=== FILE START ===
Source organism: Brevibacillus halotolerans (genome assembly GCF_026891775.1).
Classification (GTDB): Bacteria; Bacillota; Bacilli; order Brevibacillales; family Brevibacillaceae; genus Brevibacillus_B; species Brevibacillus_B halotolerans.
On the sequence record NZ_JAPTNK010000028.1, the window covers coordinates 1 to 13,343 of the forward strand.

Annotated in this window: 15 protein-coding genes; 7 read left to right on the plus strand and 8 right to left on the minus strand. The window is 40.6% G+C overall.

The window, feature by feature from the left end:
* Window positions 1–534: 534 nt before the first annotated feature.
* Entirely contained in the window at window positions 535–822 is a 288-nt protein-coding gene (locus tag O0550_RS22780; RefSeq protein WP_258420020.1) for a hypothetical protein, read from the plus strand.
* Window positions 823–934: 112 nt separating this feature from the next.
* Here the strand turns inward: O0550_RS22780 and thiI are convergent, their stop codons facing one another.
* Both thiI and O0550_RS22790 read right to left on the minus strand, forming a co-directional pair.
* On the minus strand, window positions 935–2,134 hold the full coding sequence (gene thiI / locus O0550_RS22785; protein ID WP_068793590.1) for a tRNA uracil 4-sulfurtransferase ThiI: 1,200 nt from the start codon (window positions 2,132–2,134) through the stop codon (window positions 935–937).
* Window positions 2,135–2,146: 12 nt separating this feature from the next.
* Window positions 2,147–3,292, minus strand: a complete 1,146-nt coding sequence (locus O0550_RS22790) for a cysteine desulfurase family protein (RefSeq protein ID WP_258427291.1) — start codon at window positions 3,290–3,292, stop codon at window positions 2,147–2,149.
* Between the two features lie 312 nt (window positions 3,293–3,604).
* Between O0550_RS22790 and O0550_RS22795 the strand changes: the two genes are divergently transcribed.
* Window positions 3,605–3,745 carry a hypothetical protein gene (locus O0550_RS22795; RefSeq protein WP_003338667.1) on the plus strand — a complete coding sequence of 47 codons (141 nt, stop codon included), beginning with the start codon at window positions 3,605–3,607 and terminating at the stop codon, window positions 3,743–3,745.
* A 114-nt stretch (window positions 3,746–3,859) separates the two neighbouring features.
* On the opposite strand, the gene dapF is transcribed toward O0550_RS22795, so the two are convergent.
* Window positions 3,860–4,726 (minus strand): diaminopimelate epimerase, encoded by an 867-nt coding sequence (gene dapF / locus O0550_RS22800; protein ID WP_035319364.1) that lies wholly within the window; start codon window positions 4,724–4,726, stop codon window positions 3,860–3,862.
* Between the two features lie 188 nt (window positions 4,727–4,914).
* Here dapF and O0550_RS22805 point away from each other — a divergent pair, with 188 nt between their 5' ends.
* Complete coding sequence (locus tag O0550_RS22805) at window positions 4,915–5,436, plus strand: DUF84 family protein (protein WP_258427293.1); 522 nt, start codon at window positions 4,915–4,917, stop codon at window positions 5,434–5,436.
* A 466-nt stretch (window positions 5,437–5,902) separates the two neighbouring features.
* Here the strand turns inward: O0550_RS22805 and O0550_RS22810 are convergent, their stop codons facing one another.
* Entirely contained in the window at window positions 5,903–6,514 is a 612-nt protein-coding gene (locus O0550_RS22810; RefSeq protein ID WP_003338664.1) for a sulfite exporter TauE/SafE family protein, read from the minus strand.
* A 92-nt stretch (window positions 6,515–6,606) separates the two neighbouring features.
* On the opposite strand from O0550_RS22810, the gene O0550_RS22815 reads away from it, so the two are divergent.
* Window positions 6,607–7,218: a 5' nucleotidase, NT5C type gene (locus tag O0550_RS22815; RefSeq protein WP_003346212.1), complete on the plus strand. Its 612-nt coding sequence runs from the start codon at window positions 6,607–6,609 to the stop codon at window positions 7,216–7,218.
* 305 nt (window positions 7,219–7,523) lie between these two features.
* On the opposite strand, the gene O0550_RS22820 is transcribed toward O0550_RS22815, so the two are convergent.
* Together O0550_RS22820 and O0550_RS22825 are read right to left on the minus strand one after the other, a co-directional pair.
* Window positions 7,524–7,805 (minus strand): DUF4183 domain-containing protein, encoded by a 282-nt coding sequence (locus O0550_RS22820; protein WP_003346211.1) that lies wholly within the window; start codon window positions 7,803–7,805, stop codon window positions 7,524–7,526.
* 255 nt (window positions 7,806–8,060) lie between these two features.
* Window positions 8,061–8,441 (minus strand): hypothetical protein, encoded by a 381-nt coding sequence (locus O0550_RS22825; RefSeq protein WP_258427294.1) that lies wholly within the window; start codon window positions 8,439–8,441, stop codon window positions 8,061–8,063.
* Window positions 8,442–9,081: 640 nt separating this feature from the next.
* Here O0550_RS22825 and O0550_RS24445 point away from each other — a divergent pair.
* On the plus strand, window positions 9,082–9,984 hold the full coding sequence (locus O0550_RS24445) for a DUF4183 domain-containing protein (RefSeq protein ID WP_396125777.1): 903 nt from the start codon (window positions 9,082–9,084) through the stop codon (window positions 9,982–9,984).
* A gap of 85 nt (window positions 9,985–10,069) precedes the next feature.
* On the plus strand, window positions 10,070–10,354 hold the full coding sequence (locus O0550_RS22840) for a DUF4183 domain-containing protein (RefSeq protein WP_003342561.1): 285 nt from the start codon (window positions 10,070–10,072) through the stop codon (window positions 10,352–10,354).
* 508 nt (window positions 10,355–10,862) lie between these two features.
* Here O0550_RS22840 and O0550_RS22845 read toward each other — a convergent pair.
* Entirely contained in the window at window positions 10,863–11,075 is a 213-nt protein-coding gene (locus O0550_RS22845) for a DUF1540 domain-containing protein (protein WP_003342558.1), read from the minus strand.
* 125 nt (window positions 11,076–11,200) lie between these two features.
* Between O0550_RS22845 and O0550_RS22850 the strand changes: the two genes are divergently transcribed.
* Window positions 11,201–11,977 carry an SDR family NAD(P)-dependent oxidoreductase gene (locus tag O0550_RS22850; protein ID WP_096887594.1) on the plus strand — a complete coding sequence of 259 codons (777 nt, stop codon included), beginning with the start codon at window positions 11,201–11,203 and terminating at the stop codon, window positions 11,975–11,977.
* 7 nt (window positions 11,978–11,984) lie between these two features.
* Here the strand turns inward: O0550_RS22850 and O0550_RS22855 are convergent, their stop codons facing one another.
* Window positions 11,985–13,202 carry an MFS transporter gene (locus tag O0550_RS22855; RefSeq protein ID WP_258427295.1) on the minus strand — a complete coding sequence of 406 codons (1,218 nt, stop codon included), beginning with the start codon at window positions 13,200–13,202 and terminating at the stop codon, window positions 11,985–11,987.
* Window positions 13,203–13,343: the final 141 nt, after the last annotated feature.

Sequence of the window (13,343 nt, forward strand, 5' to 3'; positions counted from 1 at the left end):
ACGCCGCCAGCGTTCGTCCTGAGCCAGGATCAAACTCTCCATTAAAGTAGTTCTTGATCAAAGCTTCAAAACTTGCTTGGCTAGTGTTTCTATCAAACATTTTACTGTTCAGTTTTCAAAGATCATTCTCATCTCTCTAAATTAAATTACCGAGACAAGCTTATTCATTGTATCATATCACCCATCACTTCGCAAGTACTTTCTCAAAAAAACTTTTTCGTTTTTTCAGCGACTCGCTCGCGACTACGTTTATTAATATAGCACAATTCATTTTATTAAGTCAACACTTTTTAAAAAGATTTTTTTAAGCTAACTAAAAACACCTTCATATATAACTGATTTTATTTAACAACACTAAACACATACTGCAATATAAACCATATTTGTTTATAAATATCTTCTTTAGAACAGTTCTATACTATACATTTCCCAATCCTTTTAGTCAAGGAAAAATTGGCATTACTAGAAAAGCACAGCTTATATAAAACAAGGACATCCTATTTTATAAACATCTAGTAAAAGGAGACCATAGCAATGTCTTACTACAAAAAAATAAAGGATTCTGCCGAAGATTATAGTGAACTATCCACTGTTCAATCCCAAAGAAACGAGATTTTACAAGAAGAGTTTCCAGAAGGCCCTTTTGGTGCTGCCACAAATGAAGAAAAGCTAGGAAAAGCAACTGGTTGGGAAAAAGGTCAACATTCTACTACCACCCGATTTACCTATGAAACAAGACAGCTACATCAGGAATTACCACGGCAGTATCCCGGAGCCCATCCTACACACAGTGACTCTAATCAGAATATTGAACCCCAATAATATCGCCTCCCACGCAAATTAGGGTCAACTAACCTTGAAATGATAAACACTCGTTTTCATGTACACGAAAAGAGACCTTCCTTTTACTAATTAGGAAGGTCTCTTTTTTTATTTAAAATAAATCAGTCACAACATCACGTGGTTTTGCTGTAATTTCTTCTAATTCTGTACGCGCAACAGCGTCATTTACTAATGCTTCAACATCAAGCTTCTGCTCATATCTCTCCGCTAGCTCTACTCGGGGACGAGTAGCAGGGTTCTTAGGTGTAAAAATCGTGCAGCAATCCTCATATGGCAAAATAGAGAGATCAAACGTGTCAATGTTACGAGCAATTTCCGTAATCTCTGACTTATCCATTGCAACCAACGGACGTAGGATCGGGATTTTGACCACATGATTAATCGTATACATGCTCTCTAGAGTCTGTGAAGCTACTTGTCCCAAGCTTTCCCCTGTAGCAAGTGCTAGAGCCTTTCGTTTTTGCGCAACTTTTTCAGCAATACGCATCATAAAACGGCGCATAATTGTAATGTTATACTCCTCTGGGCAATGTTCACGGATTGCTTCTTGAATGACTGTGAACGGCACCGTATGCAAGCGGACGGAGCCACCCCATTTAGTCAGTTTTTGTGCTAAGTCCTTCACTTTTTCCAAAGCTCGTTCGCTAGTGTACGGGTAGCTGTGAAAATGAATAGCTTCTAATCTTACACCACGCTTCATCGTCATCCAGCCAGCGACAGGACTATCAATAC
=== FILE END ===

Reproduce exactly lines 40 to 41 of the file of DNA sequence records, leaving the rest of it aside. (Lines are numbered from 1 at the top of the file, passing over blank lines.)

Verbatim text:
* 508 nt (window positions 10,355–10,862) lie between these two features.
* Here O0550_RS22840 and O0550_RS22845 read toward each other — a convergent pair.